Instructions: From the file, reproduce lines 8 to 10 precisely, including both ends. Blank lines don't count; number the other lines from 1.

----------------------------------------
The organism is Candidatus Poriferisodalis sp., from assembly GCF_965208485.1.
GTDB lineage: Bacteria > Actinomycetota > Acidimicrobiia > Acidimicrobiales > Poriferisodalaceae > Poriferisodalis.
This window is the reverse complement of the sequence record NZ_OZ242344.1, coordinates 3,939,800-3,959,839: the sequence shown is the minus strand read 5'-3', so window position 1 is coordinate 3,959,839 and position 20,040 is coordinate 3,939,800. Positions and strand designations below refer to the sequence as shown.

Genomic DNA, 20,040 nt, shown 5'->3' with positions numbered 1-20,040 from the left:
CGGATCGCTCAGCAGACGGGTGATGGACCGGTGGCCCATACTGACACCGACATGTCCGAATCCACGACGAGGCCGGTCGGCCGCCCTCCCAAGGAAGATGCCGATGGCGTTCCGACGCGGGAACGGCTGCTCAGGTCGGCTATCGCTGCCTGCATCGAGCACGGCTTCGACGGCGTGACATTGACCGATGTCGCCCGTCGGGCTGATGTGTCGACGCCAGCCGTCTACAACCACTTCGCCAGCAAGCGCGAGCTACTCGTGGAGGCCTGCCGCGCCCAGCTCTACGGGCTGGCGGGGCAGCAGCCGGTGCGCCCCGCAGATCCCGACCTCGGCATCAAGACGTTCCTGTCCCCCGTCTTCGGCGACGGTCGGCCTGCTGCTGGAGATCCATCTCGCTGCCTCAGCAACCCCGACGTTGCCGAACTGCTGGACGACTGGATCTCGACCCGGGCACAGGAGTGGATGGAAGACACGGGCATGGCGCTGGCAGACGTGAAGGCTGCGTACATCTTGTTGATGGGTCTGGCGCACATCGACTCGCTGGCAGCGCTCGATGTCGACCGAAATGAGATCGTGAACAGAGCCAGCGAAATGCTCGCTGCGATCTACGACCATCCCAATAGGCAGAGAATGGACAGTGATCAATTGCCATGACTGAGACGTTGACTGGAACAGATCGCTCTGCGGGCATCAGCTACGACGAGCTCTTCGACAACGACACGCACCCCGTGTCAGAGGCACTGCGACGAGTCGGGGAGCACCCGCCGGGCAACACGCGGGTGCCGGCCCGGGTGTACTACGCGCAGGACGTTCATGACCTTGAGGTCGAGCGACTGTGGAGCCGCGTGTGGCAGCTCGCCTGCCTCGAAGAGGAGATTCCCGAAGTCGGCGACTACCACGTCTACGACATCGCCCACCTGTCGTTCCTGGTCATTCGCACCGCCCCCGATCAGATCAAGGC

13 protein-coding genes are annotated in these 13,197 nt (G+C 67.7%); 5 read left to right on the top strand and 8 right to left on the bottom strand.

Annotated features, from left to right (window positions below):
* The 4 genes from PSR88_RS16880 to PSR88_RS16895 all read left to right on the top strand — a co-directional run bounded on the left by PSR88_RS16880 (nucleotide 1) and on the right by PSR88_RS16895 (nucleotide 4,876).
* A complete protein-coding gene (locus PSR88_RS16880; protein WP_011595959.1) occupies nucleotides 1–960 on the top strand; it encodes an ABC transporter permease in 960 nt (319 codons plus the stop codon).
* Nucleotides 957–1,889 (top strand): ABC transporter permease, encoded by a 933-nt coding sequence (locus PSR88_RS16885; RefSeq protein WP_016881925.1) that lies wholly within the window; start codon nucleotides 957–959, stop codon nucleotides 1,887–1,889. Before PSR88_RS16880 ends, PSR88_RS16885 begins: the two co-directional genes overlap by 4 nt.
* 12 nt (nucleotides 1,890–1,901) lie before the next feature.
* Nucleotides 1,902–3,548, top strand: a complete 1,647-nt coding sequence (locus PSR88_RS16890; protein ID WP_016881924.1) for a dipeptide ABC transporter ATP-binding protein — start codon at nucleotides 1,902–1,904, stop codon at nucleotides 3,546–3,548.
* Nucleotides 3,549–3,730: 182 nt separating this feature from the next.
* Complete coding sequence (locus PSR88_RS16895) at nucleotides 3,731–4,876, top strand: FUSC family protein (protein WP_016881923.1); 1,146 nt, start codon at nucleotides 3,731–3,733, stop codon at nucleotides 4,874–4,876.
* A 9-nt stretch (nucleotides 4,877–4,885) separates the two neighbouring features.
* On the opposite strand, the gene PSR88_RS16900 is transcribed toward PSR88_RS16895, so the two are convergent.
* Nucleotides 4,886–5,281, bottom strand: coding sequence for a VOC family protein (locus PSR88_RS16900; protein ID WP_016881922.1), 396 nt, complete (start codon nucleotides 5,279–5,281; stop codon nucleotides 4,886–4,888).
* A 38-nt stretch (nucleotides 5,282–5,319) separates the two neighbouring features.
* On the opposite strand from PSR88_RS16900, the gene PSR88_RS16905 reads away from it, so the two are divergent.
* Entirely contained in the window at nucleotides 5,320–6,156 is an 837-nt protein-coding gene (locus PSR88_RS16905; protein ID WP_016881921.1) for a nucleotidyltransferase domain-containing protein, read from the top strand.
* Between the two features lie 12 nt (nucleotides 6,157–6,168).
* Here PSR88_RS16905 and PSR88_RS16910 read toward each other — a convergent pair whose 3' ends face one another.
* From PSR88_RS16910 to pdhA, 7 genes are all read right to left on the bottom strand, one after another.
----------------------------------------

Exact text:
* The 4 genes from PSR88_RS16880 to PSR88_RS16895 all read left to right on the top strand — a co-directional run bounded on the left by PSR88_RS16880 (nucleotide 1) and on the right by PSR88_RS16895 (nucleotide 4,876).
* A complete protein-coding gene (locus PSR88_RS16880; protein WP_011595959.1) occupies nucleotides 1–960 on the top strand; it encodes an ABC transporter permease in 960 nt (319 codons plus the stop codon).
* Nucleotides 957–1,889 (top strand): ABC transporter permease, encoded by a 933-nt coding sequence (locus PSR88_RS16885; RefSeq protein WP_016881925.1) that lies wholly within the window; start codon nucleotides 957–959, stop codon nucleotides 1,887–1,889. Before PSR88_RS16880 ends, PSR88_RS16885 begins: the two co-directional genes overlap by 4 nt.